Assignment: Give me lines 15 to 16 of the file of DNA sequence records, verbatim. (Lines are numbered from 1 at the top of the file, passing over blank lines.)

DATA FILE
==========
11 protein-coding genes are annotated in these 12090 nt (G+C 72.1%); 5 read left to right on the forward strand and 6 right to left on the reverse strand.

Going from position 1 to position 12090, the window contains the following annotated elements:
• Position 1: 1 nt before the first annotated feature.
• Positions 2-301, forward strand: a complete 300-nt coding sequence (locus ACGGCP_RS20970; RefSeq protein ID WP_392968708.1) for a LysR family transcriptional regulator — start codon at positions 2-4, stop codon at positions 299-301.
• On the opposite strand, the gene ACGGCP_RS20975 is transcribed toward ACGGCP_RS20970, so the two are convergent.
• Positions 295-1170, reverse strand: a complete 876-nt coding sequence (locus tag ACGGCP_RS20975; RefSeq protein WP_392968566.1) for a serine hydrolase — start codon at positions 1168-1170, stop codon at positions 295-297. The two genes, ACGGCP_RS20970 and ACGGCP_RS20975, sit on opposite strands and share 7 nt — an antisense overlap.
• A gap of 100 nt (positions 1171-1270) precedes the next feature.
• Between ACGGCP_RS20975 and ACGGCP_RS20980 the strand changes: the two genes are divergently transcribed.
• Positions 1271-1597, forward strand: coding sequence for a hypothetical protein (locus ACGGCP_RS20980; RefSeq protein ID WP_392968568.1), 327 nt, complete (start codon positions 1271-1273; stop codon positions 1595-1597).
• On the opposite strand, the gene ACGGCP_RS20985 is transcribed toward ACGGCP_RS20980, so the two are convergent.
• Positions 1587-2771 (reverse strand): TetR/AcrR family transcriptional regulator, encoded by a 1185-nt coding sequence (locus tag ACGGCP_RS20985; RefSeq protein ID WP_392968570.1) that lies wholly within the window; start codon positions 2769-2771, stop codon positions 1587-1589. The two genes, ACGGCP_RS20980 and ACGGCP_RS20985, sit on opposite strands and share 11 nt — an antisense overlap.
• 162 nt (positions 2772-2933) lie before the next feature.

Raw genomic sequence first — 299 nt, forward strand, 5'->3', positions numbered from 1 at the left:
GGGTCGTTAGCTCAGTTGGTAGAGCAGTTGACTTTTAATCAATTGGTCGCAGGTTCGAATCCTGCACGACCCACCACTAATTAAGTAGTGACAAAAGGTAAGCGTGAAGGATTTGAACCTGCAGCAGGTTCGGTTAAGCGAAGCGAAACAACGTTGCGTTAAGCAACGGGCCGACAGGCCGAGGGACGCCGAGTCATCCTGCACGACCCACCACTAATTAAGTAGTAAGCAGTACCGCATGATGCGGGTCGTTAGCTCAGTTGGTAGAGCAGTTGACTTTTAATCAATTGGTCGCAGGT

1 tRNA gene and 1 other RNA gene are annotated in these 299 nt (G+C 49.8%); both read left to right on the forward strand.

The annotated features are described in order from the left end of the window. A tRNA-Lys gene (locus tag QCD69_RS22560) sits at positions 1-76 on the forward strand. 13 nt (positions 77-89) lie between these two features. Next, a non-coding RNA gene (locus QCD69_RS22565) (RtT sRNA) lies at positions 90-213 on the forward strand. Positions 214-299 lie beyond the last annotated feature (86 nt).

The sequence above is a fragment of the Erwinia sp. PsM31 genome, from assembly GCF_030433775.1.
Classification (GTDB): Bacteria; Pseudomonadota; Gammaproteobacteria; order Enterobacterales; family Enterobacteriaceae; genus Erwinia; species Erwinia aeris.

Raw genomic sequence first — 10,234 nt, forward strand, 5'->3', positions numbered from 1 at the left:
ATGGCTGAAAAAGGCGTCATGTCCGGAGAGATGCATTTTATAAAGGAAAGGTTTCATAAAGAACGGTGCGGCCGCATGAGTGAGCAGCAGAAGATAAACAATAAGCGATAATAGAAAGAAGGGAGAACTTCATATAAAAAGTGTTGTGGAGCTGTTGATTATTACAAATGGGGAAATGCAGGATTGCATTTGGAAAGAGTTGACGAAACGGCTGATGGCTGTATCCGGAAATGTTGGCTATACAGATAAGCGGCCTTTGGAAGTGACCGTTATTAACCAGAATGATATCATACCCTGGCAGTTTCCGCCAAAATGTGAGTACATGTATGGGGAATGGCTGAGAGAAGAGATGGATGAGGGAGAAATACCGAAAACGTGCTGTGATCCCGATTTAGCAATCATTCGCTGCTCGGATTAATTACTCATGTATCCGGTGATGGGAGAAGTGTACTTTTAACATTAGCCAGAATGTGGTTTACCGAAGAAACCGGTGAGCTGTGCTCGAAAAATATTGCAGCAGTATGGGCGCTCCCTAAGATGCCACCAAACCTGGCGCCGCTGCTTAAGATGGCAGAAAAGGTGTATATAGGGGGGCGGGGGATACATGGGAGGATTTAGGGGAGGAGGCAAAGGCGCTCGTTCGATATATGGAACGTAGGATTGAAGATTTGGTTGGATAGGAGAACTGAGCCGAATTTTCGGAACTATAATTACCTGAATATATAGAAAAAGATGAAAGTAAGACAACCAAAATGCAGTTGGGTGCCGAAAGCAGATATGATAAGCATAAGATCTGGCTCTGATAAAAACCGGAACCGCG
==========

1 tRNA gene and 1 other RNA gene are annotated in these 299 nt (G+C 49.8%); both read left to right on the forward strand.

The annotated features are described in order from the left end of the window. A tRNA-Lys gene (locus tag QCD69_RS22560) sits at positions 1-76 on the forward strand. 13 nt (positions 77-89) lie between these two features. Next, a non-coding RNA gene (locus QCD69_RS22565) (RtT sRNA) lies at positions 90-213 on the forward strand. Positions 214-299 lie beyond the last annotated feature (86 nt).